Tributes to Norman Mailer/The Death of Norman Mailer; The Birth of The Norman Mailer Society
|«||The Mailer Review • Volume 2 Number 1 • 2008 • In Memorium||»|
|Norman Mailer: In Memorium|
Barry H. Leeds
My Friend Norman,
I have returned from the funeral in Provincetown of a beloved friend of forty years. It was a beautiful but emotionally exhausting experience. My friend was generous of his time, treasure, and spirit. He was deeply loved by his nine children, most of whom spoke at the grave site. I never knew him to be less than great of heart and mind. He was known to the world in various degrees of exaggeration or oversimplification, and police were necessary to keep paparazzi from the dignified private ceremony. By the way, he wrote more than forty significant books, won almost every known literary prize (including the National Book Award and two Pulitzers), and left his indelible mark on American literature in his sixty-year career. With the passing of this great man, an era ends.— Barry H.Leeds, Ph.D.
This letter, which appeared in The Hartford Courant for Tuesday, November 13, 2007, would seem to be the end of the story. Far from it. I have written elsewhere at length of the development and fruition of my friendship with Norman Mailer. But there’s at least one more chapter to the story.
My Friend John Whalen-Bridge
In the late spring of 2002, a new player, a new colleague, a new friend strode upon the scene. John Whalen-Bridge, an English professor at the National University of Singapore, contacted me first by email, in which he immediately impressed me as a Mailer critic of acute perception; then by telephone, which established him as an incisive man of letters. From his gentle, soft voice and precise articulacy, I could picture him: a benign, bespectacled man in early middle age who weighed about 125.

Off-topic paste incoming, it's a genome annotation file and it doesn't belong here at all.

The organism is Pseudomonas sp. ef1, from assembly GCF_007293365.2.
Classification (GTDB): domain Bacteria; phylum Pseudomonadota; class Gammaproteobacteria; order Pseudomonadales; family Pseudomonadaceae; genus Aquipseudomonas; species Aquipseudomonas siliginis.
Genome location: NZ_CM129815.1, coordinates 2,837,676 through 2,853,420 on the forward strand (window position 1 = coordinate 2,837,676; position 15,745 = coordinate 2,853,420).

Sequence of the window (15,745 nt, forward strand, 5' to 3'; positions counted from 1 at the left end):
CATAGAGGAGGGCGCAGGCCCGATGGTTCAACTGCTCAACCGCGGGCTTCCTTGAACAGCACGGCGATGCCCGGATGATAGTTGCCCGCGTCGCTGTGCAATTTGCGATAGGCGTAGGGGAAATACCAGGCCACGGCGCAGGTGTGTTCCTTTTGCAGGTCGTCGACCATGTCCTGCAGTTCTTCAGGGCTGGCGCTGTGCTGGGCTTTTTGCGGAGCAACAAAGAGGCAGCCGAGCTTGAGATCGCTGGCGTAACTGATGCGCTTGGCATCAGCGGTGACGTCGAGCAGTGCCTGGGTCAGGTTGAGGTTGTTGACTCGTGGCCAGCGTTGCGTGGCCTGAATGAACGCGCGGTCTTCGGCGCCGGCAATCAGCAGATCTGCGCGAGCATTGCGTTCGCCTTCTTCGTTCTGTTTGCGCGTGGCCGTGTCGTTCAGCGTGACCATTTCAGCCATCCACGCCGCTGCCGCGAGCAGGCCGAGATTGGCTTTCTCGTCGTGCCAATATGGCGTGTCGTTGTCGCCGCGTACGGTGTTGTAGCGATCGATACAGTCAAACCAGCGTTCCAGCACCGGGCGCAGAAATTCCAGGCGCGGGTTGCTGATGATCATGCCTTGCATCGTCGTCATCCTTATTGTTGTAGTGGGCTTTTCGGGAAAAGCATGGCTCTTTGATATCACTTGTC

I was right: 125 kilograms. When I first met John, I saw that although he was about my height (six feet) he weighed about seventy-five pounds more (I weighed 200), all muscle mass and sinew. An accomplished martial artist, he would later become heavyweight grappling champion of Singapore. With the large Buddhist tattoo on his massive bicep, he looked like nothing so much as a Hell’s Angel named “Tiny.” Yet the rest of my initial impressions were true: he was gentle of voice and demeanor, and very smart.
John came to my home in Connecticut, delivered by his wife, Helena, and two sons, by prior arrangement so that I could drive him to Provincetown in order to try to persuade Norman to allow us to start a Norman Mailer Society, something that he had steadfastly opposed whenever Mike Lennon or I had broached it. Thus began what I thought of as our Road Warrior mission.
As I drove, my Jeep seemed to fly as fast as the time did, not on fossil fuel so much as intellectual flights of critical perception: John was bright; he was open; he was funny; he was ravenous. We didn’t stop more than three or four times each way to score and inhale grinders. Upon reaching Provincetown, we checked into the Cape Inn and went directly to Mike Lennon’s home, where John ate a can of mixed nuts and we each had a couple of drinks, except me. I was still driving. We discussed our chances of convincing Norman and arranged to meet at the Mailer house for drinks before dinner.
After freshening up at the motel, we walked over to Norman’s place. John and I had each brought a gift of single malt scotch. Since I was no longer the designated driver, it seemed only right to join the others in drinking the first bottle over a couple of hours of spirited conversation. Mr. Mailer, as John addressed him, insisted on being called Norman; but he brooked no mention of the Mailer Society.
It was on this occasion that I first met John Buffalo Mailer, Norman’s youngest son, as an adult. He soon left us to our own devices, and Mike took us over to the Martin House, where Norman treated us to a sumptuous dinner and we regaled one another with hyperbolic tales and raunchy jokes. Still, no mention of the Mailer Society was allowed to intrude.
Between dinner and dessert, both Mike and I felt the urge to release liquid bodily wastes through voluntarily controlled valves in our lower abdomens. When we returned two minutes later from taking a leak, John said, “Welcome to the Norman Mailer Society,” while Norman merely looked at us puckishly. That was it: simple as that.
And that’s where a big new story starts, but that’s for another time and place. Except that as a coda to the evening, we sat up celebrating the new Society with the second bottle of scotch. When that was gone, we retired to our beds for a few hours of sleep before Jeeping back to Connecticut, mission accomplished thanks to John.